The Shelter

In the summer of 1939, as the threat of war grew closer, air raid shelters were built in schools up and down the country. Today the only school shelter open to the public is underneath a playground at Downs Junior School in Brighton.

The shelter, or ‘trenches’ as it was known, are a series of interconnecting tunnels made from pre-cast concrete panels approximately 3 metres below the playground. With bench seating along each corridor the shelter had a capacity for 300 pupils and staff during the day and the local community at night. The conditions were cramped, dark and damp and left a lasting impression on anyone who experienced it.

After the war the shelter was sealed up and forgotten for nearly 30 years until it was rediscovered during a drain inspection in 1983. Sadly a lack of resources to make the shelter safe to use meant that it lay dormant until 2012.

Since 2012 the shelter has been restored by a team of volunteers led by Michael Button, Premises Manager at Downs Junior School. Together they have created an underground museum of photographs, wartime scenes and poignant film and sound clips, including a realistic simulation of a short air raid complete with vibrations as the bombs drop nearby. In 2016 Take Shelter opened its doors for the first time.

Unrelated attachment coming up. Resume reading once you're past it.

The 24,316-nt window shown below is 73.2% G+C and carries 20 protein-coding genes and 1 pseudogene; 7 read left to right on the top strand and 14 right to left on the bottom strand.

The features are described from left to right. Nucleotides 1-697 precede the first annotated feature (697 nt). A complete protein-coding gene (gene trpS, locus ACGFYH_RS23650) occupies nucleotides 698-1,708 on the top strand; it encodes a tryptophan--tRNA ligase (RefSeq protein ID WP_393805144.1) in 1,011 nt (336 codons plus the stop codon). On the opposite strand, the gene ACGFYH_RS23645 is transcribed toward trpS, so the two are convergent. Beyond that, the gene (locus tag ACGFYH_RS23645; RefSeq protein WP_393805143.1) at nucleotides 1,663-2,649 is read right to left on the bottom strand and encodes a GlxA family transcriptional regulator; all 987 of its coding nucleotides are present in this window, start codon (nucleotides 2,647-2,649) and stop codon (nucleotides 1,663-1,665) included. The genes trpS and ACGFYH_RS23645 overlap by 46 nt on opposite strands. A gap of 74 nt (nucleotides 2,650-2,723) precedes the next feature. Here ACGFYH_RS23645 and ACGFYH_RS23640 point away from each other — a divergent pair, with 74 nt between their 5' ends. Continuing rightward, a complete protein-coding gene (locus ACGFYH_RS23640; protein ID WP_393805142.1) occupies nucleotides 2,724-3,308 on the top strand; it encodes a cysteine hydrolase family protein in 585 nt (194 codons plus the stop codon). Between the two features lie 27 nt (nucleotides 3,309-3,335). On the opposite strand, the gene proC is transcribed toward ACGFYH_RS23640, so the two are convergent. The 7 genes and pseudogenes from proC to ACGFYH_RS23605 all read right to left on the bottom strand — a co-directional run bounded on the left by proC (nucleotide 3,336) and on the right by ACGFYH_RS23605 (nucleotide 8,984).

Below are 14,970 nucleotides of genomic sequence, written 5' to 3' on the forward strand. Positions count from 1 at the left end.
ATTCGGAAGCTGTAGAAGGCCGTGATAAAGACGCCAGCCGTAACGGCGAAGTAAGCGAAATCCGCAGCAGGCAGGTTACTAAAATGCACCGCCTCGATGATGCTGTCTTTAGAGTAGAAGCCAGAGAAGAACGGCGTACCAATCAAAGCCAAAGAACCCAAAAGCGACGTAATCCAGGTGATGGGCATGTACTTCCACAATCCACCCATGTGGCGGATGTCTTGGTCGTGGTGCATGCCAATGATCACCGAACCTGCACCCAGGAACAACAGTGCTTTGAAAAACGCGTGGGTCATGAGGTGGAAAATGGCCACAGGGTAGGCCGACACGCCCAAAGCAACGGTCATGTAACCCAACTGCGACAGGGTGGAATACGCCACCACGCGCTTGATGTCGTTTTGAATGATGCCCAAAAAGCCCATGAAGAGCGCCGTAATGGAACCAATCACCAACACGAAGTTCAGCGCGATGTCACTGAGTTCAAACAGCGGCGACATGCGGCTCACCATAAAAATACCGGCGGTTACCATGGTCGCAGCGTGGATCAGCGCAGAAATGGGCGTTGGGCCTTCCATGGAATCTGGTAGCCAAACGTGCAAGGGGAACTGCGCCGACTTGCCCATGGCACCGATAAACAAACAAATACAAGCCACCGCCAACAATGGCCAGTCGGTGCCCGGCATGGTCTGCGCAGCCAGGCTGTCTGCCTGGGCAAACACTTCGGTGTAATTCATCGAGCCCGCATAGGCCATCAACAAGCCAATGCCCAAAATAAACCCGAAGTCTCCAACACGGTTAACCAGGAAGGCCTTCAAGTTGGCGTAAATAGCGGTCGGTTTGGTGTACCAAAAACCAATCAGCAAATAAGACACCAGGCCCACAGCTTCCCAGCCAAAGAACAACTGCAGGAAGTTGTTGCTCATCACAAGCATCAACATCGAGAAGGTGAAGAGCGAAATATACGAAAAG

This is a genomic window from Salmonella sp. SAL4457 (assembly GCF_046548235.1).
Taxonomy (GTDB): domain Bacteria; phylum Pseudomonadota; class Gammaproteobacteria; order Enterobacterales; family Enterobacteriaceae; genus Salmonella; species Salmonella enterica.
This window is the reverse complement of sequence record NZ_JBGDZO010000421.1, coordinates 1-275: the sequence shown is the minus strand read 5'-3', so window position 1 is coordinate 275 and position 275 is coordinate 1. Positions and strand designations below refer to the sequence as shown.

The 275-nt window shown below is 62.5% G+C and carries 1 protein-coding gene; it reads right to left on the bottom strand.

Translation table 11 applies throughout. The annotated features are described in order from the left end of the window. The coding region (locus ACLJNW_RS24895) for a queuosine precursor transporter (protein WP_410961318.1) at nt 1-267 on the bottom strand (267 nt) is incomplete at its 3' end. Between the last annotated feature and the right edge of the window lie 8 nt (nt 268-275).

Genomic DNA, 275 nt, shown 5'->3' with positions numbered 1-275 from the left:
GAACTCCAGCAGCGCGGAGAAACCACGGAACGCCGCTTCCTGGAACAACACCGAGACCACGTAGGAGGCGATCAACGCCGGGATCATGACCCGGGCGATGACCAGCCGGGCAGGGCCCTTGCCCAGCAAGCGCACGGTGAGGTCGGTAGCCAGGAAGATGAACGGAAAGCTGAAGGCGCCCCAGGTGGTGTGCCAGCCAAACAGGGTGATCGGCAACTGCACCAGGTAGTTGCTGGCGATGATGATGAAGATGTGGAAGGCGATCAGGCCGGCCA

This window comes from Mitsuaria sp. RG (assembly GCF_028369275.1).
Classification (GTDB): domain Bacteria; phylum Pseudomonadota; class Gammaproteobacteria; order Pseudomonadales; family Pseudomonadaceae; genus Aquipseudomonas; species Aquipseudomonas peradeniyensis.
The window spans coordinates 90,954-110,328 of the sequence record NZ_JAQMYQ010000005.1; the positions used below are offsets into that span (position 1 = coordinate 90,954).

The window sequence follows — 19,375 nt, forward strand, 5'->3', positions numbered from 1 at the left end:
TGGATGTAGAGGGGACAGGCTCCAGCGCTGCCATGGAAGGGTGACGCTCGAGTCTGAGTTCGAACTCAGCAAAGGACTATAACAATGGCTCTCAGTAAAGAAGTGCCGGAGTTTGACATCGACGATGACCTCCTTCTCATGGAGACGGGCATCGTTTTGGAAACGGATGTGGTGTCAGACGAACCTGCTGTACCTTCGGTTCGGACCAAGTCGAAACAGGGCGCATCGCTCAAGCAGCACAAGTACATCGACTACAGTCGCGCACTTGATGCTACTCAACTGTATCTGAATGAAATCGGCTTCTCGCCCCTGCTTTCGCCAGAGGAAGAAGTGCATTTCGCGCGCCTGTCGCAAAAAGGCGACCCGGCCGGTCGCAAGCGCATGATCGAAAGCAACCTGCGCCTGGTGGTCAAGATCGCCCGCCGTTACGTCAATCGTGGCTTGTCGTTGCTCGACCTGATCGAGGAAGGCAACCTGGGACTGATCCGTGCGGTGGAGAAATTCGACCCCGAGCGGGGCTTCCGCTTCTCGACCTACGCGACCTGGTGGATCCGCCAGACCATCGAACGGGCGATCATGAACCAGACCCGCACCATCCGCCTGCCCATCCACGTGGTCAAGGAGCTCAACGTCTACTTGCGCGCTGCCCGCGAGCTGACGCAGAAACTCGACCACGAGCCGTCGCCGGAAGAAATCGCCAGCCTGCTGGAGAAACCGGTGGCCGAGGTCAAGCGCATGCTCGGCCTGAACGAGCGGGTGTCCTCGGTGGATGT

Our museum & 1940s scenes

Within the shelter the Take Shelter team have created a series of 1940s themed rooms and displays with rare local photos kindly loaned from Royal Pavilion & Museums and The Keep as well as film footage from Screen Archive South East.

Shelter tours

Our volunteer guides lead tours of the shelter and in 40 minutes visitors experience a flavour of what it would have been like to have been a child in wartime Brighton.

Man standing half way down a set of stone steps which lead to the air raid shelter
Our new entrance

Although the original structure of the air raid shelter remains largely unchanged, the two original wide entrances were removed to make way for new school buildings, visitors used to enter the shelter via a small hatch and a fixed ladder, which was not very accessible. Through dedicated fundraising we now have a new more accessible entrance to enable us to share our shelter with people of all ages and abilities.